Erv Brinkler, Employee Of Mental Health Company Summit Pointe, Accused Of Sending $510,000 Company Money To A Psychic
East Lansing, MI – Summit Pointe’s CEO Erv Brinker’s criminal case against him rests on what Bill Schuette, the Attorney General for Michigan, alleges were corrupt contracts that involved a man from Key West Florida and a fortuneteller.
Brinker was arraigned on July 22nd of this year on one count of embezzlement by a public official and two counts of Medicaid fraud conspiracy. According to a press release given after the arraignment, Schuette stated that his Health Care Fraud Division investigation divulged the fact that “Brinker allegedly sent the $510,000 to a Key West psychic palm reader and her husband under the guise of health care consulting.”
“As CEO, Brinker had the authority to contractually bind Summit Pointe without Board approval and he allegedly signed the fraudulent contracts without the consultation of other employees. Additionally, Brinker did not notify the Board of Directors of the alleged contracts,” reads the press release.
68-year-old Brinker stood calmly before Ingham County District Judge Richard Ball as his attorneys waived a preliminary examination of the charges and he was officially charged. His case was sent over to Ingham County Circuit Court for trial and there is a pre-trial hearing set for August 12th of this year.
There is a maximum penalty of 10 years in jail and a $5,000 fine for each charge upon conviction.
According to Matthew Vicari, one of Brinker’s attorneys, their defense team has been cooperating with the attorney general’s office for several months now.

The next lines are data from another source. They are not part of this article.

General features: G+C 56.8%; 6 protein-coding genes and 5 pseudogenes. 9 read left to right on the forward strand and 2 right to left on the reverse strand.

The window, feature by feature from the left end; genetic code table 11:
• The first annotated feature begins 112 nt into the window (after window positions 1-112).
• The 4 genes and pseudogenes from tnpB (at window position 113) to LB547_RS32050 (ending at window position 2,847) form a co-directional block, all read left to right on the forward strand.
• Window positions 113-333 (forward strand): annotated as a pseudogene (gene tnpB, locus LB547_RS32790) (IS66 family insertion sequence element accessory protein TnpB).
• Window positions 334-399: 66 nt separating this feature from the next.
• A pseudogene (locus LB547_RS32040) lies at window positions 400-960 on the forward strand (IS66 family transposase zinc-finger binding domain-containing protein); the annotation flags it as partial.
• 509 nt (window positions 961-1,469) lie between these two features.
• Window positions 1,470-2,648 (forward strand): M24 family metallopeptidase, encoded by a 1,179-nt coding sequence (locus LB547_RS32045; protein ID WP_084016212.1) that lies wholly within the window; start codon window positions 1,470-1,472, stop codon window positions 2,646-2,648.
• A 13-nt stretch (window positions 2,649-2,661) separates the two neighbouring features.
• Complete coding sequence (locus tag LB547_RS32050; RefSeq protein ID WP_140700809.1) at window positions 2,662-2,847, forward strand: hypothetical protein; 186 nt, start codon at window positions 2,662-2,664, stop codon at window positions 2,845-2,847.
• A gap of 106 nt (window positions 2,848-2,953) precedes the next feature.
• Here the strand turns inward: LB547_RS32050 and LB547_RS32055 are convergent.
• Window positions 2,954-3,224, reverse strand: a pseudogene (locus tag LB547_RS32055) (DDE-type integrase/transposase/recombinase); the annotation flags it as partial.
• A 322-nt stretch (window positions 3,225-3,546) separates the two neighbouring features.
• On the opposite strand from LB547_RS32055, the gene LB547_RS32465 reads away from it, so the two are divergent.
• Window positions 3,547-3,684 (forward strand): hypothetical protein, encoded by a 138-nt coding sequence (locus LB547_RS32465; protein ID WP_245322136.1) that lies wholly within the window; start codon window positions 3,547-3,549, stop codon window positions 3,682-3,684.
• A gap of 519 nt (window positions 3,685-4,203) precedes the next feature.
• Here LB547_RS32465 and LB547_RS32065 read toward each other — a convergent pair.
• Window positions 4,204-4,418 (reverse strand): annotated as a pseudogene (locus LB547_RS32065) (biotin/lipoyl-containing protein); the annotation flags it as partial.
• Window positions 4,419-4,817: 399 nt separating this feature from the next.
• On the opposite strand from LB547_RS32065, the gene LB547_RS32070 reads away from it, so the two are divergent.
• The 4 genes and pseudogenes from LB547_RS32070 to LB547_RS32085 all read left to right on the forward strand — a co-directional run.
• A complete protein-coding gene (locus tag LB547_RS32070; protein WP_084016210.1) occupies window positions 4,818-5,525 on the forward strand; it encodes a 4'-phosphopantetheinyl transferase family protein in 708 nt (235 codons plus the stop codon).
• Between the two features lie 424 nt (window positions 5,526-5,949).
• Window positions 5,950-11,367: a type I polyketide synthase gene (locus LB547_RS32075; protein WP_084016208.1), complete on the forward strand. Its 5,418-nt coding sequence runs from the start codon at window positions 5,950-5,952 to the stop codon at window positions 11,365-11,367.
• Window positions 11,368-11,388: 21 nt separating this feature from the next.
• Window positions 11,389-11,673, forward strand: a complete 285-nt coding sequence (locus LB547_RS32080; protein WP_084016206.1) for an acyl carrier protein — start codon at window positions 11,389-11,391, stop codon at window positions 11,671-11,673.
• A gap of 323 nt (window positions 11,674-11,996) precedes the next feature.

Jeffrey Schroder, assistant Attorney General, explained to the judge that they were getting close to a plea-bargain agreement with Brinker and his defense team.
The judge released Brinker on a personal recognizance bond of $25,000 under two conditions that Schroder named and that everyone agreed to:
The first condition is that Brinker could not have any contact with Summit Pointe or any of its employees.
The second one was that Brinker was also to have no contact with any palm readers, fortunetellers, or psychics.
Tommy Eli from Key West was listed as a Summit Pointe contractor and his name was mentioned at the meeting where Brinker was fired on February 17th.
Brinker, via his lawyer, repeatedly refused to answer questions about Eli at the public hearing. He declined to speak unless he was guaranteed that any information given would not be used to criminally prosecute him in the future.
The lawyers for Summit Pointe accused Brinker of making fake contract services. They also said that they weren’t able to find any professional credentials for Eli and that the only document as proof of work was one-page long.
One thing they did know however was that Summit Pointe sent Eli payments totaling about $510,000. He billed the agency for about 1,100 hours of service supposedly provided from October 2012 to April 2013. On some of these invoices, Eli claimed that he conducted the services face to face at the offices of Summit Pointe. The last payment of $265,000 was paid to Eli by overnight courier and was marked “to the attention of” Julie Davis at an address in Key West.